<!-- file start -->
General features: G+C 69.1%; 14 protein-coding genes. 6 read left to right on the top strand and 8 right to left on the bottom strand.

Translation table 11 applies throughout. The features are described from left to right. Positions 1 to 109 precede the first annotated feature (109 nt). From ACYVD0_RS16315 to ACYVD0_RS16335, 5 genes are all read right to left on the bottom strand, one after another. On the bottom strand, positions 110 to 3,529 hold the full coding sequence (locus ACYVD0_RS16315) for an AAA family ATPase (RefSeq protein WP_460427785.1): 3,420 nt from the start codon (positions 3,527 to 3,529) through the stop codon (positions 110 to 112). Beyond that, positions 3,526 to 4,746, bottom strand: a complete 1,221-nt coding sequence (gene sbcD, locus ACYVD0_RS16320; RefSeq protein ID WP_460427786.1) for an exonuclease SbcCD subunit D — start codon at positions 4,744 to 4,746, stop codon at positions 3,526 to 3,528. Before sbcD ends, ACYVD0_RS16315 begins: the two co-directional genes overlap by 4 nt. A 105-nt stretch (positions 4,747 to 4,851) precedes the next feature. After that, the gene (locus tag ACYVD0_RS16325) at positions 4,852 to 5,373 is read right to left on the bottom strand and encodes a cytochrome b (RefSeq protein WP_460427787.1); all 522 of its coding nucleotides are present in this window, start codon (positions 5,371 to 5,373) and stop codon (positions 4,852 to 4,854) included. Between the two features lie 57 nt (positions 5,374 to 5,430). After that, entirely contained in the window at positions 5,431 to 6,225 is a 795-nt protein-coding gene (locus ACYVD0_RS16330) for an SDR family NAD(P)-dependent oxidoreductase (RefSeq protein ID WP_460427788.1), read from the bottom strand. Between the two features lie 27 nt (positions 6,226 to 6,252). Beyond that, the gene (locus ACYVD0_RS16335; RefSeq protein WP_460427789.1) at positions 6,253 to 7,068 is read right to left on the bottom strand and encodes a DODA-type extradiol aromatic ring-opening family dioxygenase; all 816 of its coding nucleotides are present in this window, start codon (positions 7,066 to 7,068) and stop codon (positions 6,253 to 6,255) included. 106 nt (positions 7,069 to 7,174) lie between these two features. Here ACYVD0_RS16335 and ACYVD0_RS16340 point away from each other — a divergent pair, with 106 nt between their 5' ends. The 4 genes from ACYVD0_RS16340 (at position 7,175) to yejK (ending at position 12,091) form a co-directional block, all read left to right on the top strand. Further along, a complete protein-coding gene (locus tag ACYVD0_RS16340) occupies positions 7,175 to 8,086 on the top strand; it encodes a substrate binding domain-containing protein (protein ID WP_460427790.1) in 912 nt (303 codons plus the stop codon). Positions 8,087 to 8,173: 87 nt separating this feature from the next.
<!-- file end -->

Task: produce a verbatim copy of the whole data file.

General features: G+C 69.1%; 14 protein-coding genes. 6 read left to right on the top strand and 8 right to left on the bottom strand.

Translation table 11 applies throughout. The features are described from left to right. Positions 1 to 109 precede the first annotated feature (109 nt). From ACYVD0_RS16315 to ACYVD0_RS16335, 5 genes are all read right to left on the bottom strand, one after another. On the bottom strand, positions 110 to 3,529 hold the full coding sequence (locus ACYVD0_RS16315) for an AAA family ATPase (RefSeq protein WP_460427785.1): 3,420 nt from the start codon (positions 3,527 to 3,529) through the stop codon (positions 110 to 112). Beyond that, positions 3,526 to 4,746, bottom strand: a complete 1,221-nt coding sequence (gene sbcD, locus ACYVD0_RS16320; RefSeq protein ID WP_460427786.1) for an exonuclease SbcCD subunit D — start codon at positions 4,744 to 4,746, stop codon at positions 3,526 to 3,528. Before sbcD ends, ACYVD0_RS16315 begins: the two co-directional genes overlap by 4 nt. A 105-nt stretch (positions 4,747 to 4,851) precedes the next feature. After that, the gene (locus tag ACYVD0_RS16325) at positions 4,852 to 5,373 is read right to left on the bottom strand and encodes a cytochrome b (RefSeq protein WP_460427787.1); all 522 of its coding nucleotides are present in this window, start codon (positions 5,371 to 5,373) and stop codon (positions 4,852 to 4,854) included. Between the two features lie 57 nt (positions 5,374 to 5,430). After that, entirely contained in the window at positions 5,431 to 6,225 is a 795-nt protein-coding gene (locus ACYVD0_RS16330) for an SDR family NAD(P)-dependent oxidoreductase (RefSeq protein ID WP_460427788.1), read from the bottom strand. Between the two features lie 27 nt (positions 6,226 to 6,252). Beyond that, the gene (locus ACYVD0_RS16335; RefSeq protein WP_460427789.1) at positions 6,253 to 7,068 is read right to left on the bottom strand and encodes a DODA-type extradiol aromatic ring-opening family dioxygenase; all 816 of its coding nucleotides are present in this window, start codon (positions 7,066 to 7,068) and stop codon (positions 6,253 to 6,255) included. 106 nt (positions 7,069 to 7,174) lie between these two features. Here ACYVD0_RS16335 and ACYVD0_RS16340 point away from each other — a divergent pair, with 106 nt between their 5' ends. The 4 genes from ACYVD0_RS16340 (at position 7,175) to yejK (ending at position 12,091) form a co-directional block, all read left to right on the top strand. Further along, a complete protein-coding gene (locus tag ACYVD0_RS16340) occupies positions 7,175 to 8,086 on the top strand; it encodes a substrate binding domain-containing protein (protein ID WP_460427790.1) in 912 nt (303 codons plus the stop codon). Positions 8,087 to 8,173: 87 nt separating this feature from the next.